SPOILER ALERT: Do not read further, as my comments & criticism include some plot revelations. I would have given this book 4 or even 5 stars had it not been for their glaring ripoff of Jane Austen's Sense & Sensibility's 'Marianne and Willoughby.' Hell...they didn't even have the decency to change Will's name! While the book is quite a fun read, and much better stylistically compared to some other chick-lit, didn't anyone else notice the same storyline? In "S&S", the dashing yet penniless Willoughby charms sweet, romantic Marianne...then drops her for a woman with a fortune. He coldly rebuffs her at a party, then sends a note saying Marianne has 'misinterpreted' his affection. The same thing happens here...Willoughby, married to a cold, unaffectionate woman with a large sum of money, charms the main character Julia. When the affair is discovered, he is thretened to be left penniless and out of their social circle. He gives Julia the same lines (almost verbatum) from "S&S." In the end, both "Willoughbys" watch their true loves get married to other men from afar...Austen's on a white steed...and Karasyov's in a white porsche. Perhaps it is just my personal taste, but I do not like to see such blatant recycling, especially with such a classic novel.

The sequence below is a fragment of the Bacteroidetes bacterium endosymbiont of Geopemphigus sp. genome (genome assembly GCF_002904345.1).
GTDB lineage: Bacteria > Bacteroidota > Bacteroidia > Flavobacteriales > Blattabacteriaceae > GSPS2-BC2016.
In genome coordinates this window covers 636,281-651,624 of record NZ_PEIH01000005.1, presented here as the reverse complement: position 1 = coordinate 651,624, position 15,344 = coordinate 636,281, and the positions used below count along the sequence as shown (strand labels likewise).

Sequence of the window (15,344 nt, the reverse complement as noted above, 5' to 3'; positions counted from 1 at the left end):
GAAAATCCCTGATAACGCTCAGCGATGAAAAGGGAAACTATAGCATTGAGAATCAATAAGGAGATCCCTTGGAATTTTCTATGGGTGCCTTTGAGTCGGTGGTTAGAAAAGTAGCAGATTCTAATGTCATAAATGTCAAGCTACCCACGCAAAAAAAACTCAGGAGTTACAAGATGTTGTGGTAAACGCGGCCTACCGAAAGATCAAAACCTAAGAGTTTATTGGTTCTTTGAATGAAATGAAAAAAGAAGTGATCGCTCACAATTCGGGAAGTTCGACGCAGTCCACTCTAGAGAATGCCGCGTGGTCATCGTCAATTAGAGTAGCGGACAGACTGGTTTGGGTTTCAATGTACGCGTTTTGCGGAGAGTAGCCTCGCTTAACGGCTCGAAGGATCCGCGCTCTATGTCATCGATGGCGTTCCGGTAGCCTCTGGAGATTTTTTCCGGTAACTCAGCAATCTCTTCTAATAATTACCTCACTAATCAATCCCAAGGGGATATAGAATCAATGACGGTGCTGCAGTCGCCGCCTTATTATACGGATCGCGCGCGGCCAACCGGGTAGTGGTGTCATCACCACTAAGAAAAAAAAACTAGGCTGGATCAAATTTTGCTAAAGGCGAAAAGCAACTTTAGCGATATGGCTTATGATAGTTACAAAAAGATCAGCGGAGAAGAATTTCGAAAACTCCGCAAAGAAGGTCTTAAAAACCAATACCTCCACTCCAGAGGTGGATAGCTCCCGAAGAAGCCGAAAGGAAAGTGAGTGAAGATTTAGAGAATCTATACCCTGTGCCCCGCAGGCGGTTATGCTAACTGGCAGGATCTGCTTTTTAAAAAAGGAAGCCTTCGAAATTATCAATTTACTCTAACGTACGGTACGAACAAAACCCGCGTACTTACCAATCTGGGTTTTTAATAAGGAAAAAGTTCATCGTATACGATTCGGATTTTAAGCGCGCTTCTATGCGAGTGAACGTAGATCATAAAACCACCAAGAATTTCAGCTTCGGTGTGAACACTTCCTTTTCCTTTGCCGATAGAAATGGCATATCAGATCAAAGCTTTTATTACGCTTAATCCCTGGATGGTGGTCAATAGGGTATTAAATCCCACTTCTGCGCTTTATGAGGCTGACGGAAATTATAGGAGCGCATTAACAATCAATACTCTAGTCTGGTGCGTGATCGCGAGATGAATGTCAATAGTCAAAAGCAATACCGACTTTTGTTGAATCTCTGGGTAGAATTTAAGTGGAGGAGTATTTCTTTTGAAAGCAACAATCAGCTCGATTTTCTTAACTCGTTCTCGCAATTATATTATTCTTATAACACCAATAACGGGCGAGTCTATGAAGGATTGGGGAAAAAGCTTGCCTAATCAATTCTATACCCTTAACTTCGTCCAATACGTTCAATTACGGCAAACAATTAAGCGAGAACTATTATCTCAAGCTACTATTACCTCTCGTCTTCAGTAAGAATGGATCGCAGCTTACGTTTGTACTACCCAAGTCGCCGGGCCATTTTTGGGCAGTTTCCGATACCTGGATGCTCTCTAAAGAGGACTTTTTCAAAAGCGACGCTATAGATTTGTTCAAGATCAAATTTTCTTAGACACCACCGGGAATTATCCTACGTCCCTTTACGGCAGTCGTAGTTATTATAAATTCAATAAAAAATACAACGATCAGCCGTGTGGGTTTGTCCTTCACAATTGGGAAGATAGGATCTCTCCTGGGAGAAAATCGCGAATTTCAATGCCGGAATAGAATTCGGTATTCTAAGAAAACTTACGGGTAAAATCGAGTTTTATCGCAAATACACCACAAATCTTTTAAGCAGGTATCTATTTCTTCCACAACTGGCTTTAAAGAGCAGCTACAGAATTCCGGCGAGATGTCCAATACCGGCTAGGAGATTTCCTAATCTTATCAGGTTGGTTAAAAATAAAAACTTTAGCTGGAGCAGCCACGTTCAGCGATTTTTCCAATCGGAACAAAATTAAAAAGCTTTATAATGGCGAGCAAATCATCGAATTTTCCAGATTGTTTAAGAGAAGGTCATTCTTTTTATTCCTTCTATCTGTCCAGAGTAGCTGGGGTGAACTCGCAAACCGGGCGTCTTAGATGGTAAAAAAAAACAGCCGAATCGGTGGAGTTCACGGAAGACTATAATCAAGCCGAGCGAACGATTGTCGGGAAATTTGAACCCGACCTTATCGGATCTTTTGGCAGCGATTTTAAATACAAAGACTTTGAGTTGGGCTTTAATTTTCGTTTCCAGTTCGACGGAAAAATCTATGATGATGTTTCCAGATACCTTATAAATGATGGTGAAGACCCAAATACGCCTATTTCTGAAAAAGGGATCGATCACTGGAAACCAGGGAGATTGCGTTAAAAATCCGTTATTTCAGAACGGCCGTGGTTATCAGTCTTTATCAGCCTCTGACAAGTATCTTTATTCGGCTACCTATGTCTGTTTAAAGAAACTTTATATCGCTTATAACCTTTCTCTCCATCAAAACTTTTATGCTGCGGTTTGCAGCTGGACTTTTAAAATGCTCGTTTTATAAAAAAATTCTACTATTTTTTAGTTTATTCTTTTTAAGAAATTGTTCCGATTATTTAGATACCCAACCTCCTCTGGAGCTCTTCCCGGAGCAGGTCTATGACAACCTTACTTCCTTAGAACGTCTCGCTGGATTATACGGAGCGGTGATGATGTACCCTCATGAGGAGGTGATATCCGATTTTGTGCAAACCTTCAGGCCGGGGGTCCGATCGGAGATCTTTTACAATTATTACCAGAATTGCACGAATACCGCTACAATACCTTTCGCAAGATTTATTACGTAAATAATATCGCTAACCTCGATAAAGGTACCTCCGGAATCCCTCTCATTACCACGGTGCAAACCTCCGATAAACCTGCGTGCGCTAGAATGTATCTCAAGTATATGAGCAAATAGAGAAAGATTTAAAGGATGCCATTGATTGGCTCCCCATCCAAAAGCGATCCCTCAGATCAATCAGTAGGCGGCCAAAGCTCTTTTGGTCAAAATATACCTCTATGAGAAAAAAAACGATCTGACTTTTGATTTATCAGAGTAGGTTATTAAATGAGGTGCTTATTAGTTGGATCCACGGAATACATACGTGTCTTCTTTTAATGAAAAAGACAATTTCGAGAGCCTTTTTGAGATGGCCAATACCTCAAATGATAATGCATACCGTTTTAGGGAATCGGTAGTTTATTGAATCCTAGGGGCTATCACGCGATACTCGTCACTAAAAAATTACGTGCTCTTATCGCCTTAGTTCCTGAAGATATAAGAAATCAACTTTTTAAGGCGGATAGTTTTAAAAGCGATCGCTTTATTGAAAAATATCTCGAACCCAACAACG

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3 of 3 people found the following review helpful By Bookreporter on April 16, 2005
Format: Hardcover
Sometimes I feel the world moves too fast for me. Honestly, it seems like just yesterday I was one of the last voracious-reading, Vogue-subscribing women to discover Chick Lit. It was Sophie Kinsella's Shopaholic series that changed me from a critic of the genre to a fan, although I guess we could really trace it the whole way back to Helen Fielding and her every woman's hero, Bridget Jones. But I digress. From Kinsella I zoomed on to Weiner and Wolf, Keyes and Zigman, spending an entire summer month flitting from one book to the next. I even came out of the closet and reviewed several Chick Lit books for a local newspaper, declaring my love for this previously forbidden (in my eyes) fruit.

Suddenly, Chick Lit has taken a back burner to the latest media darling --- Gossip Lit. In a way, it started with Shopaholic Becky Bloomwood's penchant for fashion; the pages dripped with names from both magazine and runway. And who can forget Weiner's Maggie and her addiction to Manolos? THE NANNY DIARIES came next and started naming not just designers, but the doyennes of the Upper East Side who couldn't be bothered with mothering the heirs they were forced to bear. (Some City residents at the time swore they knew who the real Mrs. X was.) THE DEVIL WEARS PRADA and its loosely veiled Anna Wintour trash-fest upped the ante, and now the people we read about in the pages of Vogue were actually showing up in fiction --- never directly outed, mind you, but I'm sure that armed with the vivid descriptions the books provided, it was all too easy for those in the know to know who was being, you know, trashed.

Enter Carrie Karasyov and Jill Kargman. They are the co-authors of last year's fun read, THE RIGHT ADDRESS. This spring they are back with WOLVES IN CHIC CLOTHING, Gossip Lit at its best.